Investment shortfall

There is also the fact that demand for new finance for infrastructure is expected to grow dramatically in the coming years. While the credit crunch has dampened the market in the short term, in the medium-to-long term the plans of national governments for new infrastructure are likely to boost the role of private finance.

The US$93bn raised by unlisted infrastructure funds since 2005 may seem like a high number but is relatively small when compared with the kinds of sums that governments will be seeking to build or improve their countries’ infrastructure. The US, for example, has a US$1.6trn deficit in funding its infrastructure maintenance and repairs until 2010. The world’s demand for infrastructure funding has been estimated at up to US$41trn by 2030.

Despite these potentially huge opportunities for investment, the credit crunch is affecting infrastructure funds’ ability to do deals, especially in the listed sector. According to PricewaterhouseCoopers (PwC), the contraction in debt availability has led to concerns over the viability of business models across the listed fund sector and seen some deals postponed or cancelled. Lack of debt in the project finance sector has led to diminishing returns for some investors.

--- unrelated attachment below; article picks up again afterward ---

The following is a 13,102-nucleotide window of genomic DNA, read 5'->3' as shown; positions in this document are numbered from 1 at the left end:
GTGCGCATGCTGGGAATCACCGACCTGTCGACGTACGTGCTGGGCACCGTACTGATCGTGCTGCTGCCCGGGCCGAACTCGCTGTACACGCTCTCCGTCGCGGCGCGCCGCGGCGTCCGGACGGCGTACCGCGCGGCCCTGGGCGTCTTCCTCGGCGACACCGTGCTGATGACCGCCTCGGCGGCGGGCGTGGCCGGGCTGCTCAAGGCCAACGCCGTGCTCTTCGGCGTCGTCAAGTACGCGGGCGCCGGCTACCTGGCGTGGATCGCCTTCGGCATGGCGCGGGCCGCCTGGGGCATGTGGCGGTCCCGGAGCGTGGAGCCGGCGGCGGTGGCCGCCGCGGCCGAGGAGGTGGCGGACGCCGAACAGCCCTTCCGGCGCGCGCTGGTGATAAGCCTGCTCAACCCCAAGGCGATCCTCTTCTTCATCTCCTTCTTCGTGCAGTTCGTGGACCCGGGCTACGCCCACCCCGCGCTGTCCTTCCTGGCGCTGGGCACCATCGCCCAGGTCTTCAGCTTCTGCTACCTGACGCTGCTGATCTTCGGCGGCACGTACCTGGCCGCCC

Cressida Hogg, managing partner for infrastructure at 3i, said in a recent statement: “While small and mid-sized deals in lower-risk infrastructure assets are still financeable by individual banks, the availability of debt financing for large deals is now only achievable using large clubs of banks.”